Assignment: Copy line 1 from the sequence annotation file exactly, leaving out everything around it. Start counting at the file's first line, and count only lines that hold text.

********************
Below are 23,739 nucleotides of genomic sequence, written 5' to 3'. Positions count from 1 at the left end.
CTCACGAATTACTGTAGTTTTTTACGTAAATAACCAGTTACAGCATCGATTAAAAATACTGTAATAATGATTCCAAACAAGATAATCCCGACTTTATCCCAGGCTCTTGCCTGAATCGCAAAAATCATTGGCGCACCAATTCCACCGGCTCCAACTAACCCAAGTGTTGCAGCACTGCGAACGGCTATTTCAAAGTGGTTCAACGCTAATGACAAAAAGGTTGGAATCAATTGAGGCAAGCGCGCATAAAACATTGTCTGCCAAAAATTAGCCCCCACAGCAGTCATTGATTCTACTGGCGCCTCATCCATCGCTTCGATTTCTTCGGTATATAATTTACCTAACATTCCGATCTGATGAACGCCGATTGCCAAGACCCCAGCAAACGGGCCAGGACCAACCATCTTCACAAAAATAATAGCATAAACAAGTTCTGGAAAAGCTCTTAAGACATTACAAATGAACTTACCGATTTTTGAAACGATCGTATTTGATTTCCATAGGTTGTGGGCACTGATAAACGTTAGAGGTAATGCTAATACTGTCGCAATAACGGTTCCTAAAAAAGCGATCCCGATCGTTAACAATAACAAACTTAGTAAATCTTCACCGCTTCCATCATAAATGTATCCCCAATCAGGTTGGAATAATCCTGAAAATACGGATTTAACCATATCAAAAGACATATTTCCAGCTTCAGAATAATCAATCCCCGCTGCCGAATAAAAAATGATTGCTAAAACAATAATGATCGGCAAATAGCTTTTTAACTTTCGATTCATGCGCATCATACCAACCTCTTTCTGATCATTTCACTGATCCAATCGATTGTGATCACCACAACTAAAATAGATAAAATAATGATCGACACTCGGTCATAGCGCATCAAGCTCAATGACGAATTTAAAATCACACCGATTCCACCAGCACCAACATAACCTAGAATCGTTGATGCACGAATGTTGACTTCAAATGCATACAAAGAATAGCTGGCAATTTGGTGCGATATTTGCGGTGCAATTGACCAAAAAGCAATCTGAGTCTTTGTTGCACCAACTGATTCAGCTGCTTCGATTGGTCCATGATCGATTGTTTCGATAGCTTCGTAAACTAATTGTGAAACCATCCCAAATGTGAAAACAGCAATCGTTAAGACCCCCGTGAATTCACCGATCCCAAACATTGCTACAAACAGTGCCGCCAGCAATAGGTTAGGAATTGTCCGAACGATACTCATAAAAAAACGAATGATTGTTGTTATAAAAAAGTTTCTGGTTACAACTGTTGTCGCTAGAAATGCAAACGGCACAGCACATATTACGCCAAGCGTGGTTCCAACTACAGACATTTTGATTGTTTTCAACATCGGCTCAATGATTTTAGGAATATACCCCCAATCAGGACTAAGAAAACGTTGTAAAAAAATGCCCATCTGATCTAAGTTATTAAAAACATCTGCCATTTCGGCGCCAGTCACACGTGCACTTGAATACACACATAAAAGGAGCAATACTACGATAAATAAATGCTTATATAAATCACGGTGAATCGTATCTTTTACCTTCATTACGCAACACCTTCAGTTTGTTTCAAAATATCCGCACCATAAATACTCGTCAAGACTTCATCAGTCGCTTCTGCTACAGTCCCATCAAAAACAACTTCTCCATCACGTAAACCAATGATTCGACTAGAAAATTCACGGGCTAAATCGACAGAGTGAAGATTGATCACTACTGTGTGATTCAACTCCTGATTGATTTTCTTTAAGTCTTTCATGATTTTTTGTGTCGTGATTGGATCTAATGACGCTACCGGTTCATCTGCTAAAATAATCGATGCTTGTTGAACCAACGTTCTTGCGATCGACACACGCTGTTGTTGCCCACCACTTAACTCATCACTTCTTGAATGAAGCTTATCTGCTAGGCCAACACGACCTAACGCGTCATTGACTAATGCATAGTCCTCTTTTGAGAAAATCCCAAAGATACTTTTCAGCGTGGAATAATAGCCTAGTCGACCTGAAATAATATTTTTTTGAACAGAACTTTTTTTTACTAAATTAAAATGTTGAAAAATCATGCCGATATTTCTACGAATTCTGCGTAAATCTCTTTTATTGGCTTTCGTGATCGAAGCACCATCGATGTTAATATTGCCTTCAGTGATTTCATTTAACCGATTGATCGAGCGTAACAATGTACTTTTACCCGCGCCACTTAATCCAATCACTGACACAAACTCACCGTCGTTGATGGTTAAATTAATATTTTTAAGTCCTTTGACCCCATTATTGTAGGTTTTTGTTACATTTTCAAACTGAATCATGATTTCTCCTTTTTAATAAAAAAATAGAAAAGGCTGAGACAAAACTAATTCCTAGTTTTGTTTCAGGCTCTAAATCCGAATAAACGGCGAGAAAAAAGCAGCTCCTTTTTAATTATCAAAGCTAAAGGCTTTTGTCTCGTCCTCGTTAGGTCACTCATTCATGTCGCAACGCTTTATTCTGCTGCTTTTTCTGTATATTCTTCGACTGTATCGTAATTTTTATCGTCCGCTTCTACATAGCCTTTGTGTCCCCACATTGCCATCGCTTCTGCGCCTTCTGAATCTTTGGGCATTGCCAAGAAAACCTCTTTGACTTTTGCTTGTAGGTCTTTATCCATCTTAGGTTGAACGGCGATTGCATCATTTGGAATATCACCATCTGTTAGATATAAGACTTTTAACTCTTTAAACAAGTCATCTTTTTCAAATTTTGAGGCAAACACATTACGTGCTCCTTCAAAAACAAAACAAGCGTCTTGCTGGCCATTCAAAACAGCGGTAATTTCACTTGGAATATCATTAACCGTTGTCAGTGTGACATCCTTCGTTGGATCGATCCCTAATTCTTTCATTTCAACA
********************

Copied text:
Below are 23,739 nucleotides of genomic sequence, written 5' to 3'. Positions count from 1 at the left end.